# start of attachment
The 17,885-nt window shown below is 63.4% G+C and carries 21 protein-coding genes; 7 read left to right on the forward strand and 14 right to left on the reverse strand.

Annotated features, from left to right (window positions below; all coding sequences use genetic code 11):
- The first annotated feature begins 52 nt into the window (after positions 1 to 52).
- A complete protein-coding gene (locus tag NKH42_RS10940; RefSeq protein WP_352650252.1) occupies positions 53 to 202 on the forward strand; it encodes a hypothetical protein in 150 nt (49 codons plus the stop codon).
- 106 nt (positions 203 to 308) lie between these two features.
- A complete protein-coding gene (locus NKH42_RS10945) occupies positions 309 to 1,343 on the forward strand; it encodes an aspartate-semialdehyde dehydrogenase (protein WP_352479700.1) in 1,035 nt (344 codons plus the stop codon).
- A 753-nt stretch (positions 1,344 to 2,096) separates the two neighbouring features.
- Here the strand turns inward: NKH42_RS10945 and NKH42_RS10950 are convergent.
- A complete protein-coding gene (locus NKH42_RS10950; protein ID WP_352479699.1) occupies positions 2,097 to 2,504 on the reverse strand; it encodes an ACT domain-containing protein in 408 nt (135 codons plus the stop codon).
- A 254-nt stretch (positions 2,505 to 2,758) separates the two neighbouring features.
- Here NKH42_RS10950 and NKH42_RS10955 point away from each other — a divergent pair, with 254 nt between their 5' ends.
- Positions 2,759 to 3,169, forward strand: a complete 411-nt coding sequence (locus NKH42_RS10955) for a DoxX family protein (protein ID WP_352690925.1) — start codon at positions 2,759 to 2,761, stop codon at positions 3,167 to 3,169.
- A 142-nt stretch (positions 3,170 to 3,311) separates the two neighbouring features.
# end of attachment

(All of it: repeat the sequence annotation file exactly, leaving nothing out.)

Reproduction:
The 17,885-nt window shown below is 63.4% G+C and carries 21 protein-coding genes; 7 read left to right on the forward strand and 14 right to left on the reverse strand.

Annotated features, from left to right (window positions below; all coding sequences use genetic code 11):
- The first annotated feature begins 52 nt into the window (after positions 1 to 52).
- A complete protein-coding gene (locus tag NKH42_RS10940; RefSeq protein WP_352650252.1) occupies positions 53 to 202 on the forward strand; it encodes a hypothetical protein in 150 nt (49 codons plus the stop codon).
- 106 nt (positions 203 to 308) lie between these two features.
- A complete protein-coding gene (locus NKH42_RS10945) occupies positions 309 to 1,343 on the forward strand; it encodes an aspartate-semialdehyde dehydrogenase (protein WP_352479700.1) in 1,035 nt (344 codons plus the stop codon).
- A 753-nt stretch (positions 1,344 to 2,096) separates the two neighbouring features.
- Here the strand turns inward: NKH42_RS10945 and NKH42_RS10950 are convergent.
- A complete protein-coding gene (locus NKH42_RS10950; protein ID WP_352479699.1) occupies positions 2,097 to 2,504 on the reverse strand; it encodes an ACT domain-containing protein in 408 nt (135 codons plus the stop codon).
- A 254-nt stretch (positions 2,505 to 2,758) separates the two neighbouring features.
- Here NKH42_RS10950 and NKH42_RS10955 point away from each other — a divergent pair, with 254 nt between their 5' ends.
- Positions 2,759 to 3,169, forward strand: a complete 411-nt coding sequence (locus NKH42_RS10955) for a DoxX family protein (protein ID WP_352690925.1) — start codon at positions 2,759 to 2,761, stop codon at positions 3,167 to 3,169.
- A 142-nt stretch (positions 3,170 to 3,311) separates the two neighbouring features.